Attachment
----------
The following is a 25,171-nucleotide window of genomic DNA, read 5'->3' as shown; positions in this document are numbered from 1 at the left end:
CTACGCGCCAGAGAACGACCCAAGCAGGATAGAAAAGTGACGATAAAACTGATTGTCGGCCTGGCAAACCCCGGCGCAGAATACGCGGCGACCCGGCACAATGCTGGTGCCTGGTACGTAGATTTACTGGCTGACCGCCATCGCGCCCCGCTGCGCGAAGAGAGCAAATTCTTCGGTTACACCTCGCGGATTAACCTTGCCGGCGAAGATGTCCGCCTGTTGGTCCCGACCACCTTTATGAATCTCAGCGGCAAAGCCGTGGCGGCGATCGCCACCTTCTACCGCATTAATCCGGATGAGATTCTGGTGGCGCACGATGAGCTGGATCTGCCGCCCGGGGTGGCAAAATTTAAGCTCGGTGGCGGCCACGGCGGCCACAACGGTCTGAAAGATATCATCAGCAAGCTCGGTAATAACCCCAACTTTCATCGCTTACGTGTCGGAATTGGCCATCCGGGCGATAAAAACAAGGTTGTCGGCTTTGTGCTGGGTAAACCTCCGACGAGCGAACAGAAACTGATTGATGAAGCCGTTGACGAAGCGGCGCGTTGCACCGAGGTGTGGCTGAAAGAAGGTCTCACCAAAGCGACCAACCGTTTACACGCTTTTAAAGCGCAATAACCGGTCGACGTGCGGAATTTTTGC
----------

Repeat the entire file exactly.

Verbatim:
The following is a 25,171-nucleotide window of genomic DNA, read 5'->3' as shown; positions in this document are numbered from 1 at the left end:
CTACGCGCCAGAGAACGACCCAAGCAGGATAGAAAAGTGACGATAAAACTGATTGTCGGCCTGGCAAACCCCGGCGCAGAATACGCGGCGACCCGGCACAATGCTGGTGCCTGGTACGTAGATTTACTGGCTGACCGCCATCGCGCCCCGCTGCGCGAAGAGAGCAAATTCTTCGGTTACACCTCGCGGATTAACCTTGCCGGCGAAGATGTCCGCCTGTTGGTCCCGACCACCTTTATGAATCTCAGCGGCAAAGCCGTGGCGGCGATCGCCACCTTCTACCGCATTAATCCGGATGAGATTCTGGTGGCGCACGATGAGCTGGATCTGCCGCCCGGGGTGGCAAAATTTAAGCTCGGTGGCGGCCACGGCGGCCACAACGGTCTGAAAGATATCATCAGCAAGCTCGGTAATAACCCCAACTTTCATCGCTTACGTGTCGGAATTGGCCATCCGGGCGATAAAAACAAGGTTGTCGGCTTTGTGCTGGGTAAACCTCCGACGAGCGAACAGAAACTGATTGATGAAGCCGTTGACGAAGCGGCGCGTTGCACCGAGGTGTGGCTGAAAGAAGGTCTCACCAAAGCGACCAACCGTTTACACGCTTTTAAAGCGCAATAACCGGTCGACGTGCGGAATTTTTGC